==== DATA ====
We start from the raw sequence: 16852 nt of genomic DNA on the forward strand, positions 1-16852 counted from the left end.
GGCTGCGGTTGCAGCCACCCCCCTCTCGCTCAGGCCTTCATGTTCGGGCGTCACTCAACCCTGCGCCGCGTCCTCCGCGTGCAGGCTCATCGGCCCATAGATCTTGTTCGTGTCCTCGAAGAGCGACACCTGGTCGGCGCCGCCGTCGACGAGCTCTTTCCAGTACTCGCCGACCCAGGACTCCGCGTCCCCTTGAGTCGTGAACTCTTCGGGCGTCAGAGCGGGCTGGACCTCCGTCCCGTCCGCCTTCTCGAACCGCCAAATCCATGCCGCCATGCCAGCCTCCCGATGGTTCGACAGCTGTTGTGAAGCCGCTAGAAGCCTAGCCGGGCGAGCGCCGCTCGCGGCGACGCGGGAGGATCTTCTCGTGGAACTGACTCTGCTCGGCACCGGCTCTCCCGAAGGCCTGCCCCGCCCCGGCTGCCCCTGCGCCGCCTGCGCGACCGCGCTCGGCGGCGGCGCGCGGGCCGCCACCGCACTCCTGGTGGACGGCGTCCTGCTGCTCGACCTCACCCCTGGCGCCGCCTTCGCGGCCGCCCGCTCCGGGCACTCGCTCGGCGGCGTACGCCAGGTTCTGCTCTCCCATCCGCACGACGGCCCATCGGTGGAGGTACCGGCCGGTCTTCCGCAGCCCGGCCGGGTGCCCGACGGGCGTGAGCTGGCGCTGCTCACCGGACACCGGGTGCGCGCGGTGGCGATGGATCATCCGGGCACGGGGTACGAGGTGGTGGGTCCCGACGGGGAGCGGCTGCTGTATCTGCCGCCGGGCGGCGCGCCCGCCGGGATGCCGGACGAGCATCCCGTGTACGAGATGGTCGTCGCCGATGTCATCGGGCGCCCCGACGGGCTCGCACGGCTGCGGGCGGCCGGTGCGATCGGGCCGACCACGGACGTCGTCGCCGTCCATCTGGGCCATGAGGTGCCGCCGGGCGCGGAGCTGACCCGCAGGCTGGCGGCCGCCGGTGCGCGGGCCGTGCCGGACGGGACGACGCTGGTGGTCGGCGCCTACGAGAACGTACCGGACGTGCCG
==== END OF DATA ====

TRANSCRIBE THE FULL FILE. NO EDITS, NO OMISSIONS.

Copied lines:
We start from the raw sequence: 16852 nt of genomic DNA on the forward strand, positions 1-16852 counted from the left end.
GGCTGCGGTTGCAGCCACCCCCCTCTCGCTCAGGCCTTCATGTTCGGGCGTCACTCAACCCTGCGCCGCGTCCTCCGCGTGCAGGCTCATCGGCCCATAGATCTTGTTCGTGTCCTCGAAGAGCGACACCTGGTCGGCGCCGCCGTCGACGAGCTCTTTCCAGTACTCGCCGACCCAGGACTCCGCGTCCCCTTGAGTCGTGAACTCTTCGGGCGTCAGAGCGGGCTGGACCTCCGTCCCGTCCGCCTTCTCGAACCGCCAAATCCATGCCGCCATGCCAGCCTCCCGATGGTTCGACAGCTGTTGTGAAGCCGCTAGAAGCCTAGCCGGGCGAGCGCCGCTCGCGGCGACGCGGGAGGATCTTCTCGTGGAACTGACTCTGCTCGGCACCGGCTCTCCCGAAGGCCTGCCCCGCCCCGGCTGCCCCTGCGCCGCCTGCGCGACCGCGCTCGGCGGCGGCGCGCGGGCCGCCACCGCACTCCTGGTGGACGGCGTCCTGCTGCTCGACCTCACCCCTGGCGCCGCCTTCGCGGCCGCCCGCTCCGGGCACTCGCTCGGCGGCGTACGCCAGGTTCTGCTCTCCCATCCGCACGACGGCCCATCGGTGGAGGTACCGGCCGGTCTTCCGCAGCCCGGCCGGGTGCCCGACGGGCGTGAGCTGGCGCTGCTCACCGGACACCGGGTGCGCGCGGTGGCGATGGATCATCCGGGCACGGGGTACGAGGTGGTGGGTCCCGACGGGGAGCGGCTGCTGTATCTGCCGCCGGGCGGCGCGCCCGCCGGGATGCCGGACGAGCATCCCGTGTACGAGATGGTCGTCGCCGATGTCATCGGGCGCCCCGACGGGCTCGCACGGCTGCGGGCGGCCGGTGCGATCGGGCCGACCACGGACGTCGTCGCCGTCCATCTGGGCCATGAGGTGCCGCCGGGCGCGGAGCTGACCCGCAGGCTGGCGGCCGCCGGTGCGCGGGCCGTGCCGGACGGGACGACGCTGGTGGTCGGCGCCTACGAGAACGTACCGGACGTGCCG